FCC chairman Ajit Pai disagrees on every point (of course)
He claims that the FCC has been studying the merger issues and found that it will “help close the digital divide and advance United States leadership in 5G. Specifically, T-Mobile and Sprint have committed within three years to deploy 5G service to cover 97% of the American people, and within six years to reach 99% of all Americans. This commitment includes deploying 5G service to cover 85% of rural Americans within three years and 90% of rural Americans within six years.“
If they don’t stick to their build promises Pai says he has arranged a big stick to be used by whoever is in his chair when the time comes (it won’t be him).
“In order to ensure that these commitments are met, the parties will be required to make payments that could reach over two billion dollars if they do not meet their commitments within six years. Moreover, the parties will be required to make additional payments until they have fulfilled their commitments.”
The idea of 6 years distant punishment beatings cuts no ice with Rosenworcel, however. She maintains that the FCC and the Department of Justice “have been wooed by a few unenforceable concessions and hollow promises from the two companies involved.”
She claims the merger “will mean an end to the competitive rivalry that reduced prices by 28 per cent during the last decade. Similarly, the pressure to support unlimited data plans and free international roaming will fade. Offers to pay early termination fees to help families switch to plans that fit their lives will fall by the wayside. And the network improvements that will bring us the next generation of wireless service, known as 5G, will proceed more slowly and yield fewer jobs without the fuel of competitive pressure.”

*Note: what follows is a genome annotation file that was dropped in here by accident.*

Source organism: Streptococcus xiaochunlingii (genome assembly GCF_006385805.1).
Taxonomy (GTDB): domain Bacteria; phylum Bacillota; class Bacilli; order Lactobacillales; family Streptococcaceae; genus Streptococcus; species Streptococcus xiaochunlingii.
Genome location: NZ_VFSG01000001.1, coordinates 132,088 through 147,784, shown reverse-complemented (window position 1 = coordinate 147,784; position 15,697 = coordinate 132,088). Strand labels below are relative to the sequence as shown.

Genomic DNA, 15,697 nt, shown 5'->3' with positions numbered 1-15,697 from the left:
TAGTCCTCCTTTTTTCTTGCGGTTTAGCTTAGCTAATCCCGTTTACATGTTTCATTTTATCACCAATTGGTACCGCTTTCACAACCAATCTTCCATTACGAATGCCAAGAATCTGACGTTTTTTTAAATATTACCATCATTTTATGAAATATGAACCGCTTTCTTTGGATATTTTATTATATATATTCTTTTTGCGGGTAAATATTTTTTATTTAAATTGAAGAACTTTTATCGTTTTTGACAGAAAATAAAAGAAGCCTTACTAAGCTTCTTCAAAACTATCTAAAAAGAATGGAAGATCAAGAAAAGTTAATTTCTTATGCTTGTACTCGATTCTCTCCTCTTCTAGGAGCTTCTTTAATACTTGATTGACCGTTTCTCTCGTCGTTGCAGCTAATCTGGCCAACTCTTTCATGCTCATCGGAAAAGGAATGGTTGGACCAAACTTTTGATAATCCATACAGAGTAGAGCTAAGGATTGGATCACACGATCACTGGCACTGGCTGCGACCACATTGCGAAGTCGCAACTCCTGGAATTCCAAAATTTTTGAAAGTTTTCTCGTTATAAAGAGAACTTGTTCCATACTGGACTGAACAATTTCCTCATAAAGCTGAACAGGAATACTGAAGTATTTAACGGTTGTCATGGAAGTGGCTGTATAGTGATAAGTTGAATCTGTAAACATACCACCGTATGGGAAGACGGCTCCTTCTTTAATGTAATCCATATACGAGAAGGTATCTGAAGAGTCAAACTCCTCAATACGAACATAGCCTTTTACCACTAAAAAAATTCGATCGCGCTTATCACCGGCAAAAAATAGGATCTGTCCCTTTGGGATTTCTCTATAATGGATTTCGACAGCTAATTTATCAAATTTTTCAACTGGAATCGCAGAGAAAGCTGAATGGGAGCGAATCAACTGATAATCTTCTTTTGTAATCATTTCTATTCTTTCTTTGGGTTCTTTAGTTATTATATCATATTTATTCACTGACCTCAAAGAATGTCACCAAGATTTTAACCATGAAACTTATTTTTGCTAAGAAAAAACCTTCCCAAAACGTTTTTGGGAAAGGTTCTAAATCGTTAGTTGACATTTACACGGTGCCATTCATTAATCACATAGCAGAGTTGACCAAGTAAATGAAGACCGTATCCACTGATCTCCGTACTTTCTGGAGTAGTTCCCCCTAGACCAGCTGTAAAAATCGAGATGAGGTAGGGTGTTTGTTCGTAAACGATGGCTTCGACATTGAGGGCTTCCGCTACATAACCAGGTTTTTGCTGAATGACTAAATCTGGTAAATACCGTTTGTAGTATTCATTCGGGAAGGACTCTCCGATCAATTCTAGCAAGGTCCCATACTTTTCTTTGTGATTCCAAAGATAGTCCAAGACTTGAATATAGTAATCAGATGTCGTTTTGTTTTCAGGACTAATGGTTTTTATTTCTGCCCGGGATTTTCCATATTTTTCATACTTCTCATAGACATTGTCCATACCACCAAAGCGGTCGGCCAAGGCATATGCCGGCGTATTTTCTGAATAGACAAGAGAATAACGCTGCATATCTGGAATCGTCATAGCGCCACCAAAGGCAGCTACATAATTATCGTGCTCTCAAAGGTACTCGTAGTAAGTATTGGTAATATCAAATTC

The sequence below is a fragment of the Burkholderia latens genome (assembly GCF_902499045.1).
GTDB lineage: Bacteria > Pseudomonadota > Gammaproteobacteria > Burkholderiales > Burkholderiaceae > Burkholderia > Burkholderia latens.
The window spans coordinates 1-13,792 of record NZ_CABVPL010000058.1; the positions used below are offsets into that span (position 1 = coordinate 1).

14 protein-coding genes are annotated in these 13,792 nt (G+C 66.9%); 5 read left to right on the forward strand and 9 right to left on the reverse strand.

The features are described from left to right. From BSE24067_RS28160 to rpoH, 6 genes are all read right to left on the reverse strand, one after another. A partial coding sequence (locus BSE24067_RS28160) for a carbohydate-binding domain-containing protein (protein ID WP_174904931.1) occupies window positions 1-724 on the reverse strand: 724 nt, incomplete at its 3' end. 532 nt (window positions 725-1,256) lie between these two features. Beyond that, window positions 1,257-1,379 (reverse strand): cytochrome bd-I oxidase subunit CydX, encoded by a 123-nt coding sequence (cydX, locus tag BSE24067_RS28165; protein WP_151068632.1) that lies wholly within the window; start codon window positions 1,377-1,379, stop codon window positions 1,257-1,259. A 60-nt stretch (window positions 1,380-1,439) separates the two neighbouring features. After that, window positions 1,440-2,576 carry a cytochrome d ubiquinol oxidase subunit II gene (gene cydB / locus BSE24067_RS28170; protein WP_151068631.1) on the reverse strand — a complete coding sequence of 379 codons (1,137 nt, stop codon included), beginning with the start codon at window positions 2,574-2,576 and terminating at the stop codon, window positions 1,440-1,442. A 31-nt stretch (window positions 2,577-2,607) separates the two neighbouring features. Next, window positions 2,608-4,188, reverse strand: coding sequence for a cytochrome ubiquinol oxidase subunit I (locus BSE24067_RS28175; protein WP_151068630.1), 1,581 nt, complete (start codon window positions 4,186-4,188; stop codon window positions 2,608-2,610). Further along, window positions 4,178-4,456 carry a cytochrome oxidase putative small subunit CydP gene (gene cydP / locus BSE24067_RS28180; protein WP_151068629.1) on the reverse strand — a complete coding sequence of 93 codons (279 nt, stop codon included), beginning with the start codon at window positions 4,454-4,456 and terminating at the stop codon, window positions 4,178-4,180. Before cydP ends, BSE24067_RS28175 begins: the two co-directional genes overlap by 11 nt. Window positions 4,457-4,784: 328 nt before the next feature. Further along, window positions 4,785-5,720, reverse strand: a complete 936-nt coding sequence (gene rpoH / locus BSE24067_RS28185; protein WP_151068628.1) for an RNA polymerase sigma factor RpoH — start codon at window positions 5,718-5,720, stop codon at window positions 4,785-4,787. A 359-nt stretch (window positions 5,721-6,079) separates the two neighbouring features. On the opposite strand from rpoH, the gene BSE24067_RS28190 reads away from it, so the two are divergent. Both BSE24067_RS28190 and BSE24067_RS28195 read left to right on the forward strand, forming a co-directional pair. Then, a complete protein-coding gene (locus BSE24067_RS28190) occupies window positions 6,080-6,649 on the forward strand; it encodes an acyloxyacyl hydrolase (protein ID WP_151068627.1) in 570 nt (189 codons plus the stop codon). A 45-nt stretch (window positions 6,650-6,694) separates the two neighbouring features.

So no meeting of minds at all
It’s pretty-much accepted in Europe that four to three consolidation does cause consumer harms. At first there were attempts by the EU regulators to de-fang mergers by forcing the adoption of ‘remedies’ such as establishing MVNOs or selling off some network infrastructure to found a new network.
But after a few tries these remedies were only found to work if they were made so punitive they put the parties off the idea completely!
Chunky remedies or complete blockings used to be the name of the game in the US too until relatively recently and the advent of Trump and Pai.
Even so, with the Sprint/T-Mobile merger, the FCC, at the behest of the Justice Department, is mandating an arrangement to take some of T-Mobile’s spectrum, detach Sprint’s prepaid brand (Boost Mobile) and assign both to satellite TV provider Dish Network with the goal of eventually establishing a fourth carrier... probably.
But even with Pai’s clearance announcement, the FCC, T-Mobile and Sprint aren’t in the clear yet. There’s the small matter of the bipartisan coalition of state attorneys general suing to block the deal in the public interest. The fight’s not (quite) over.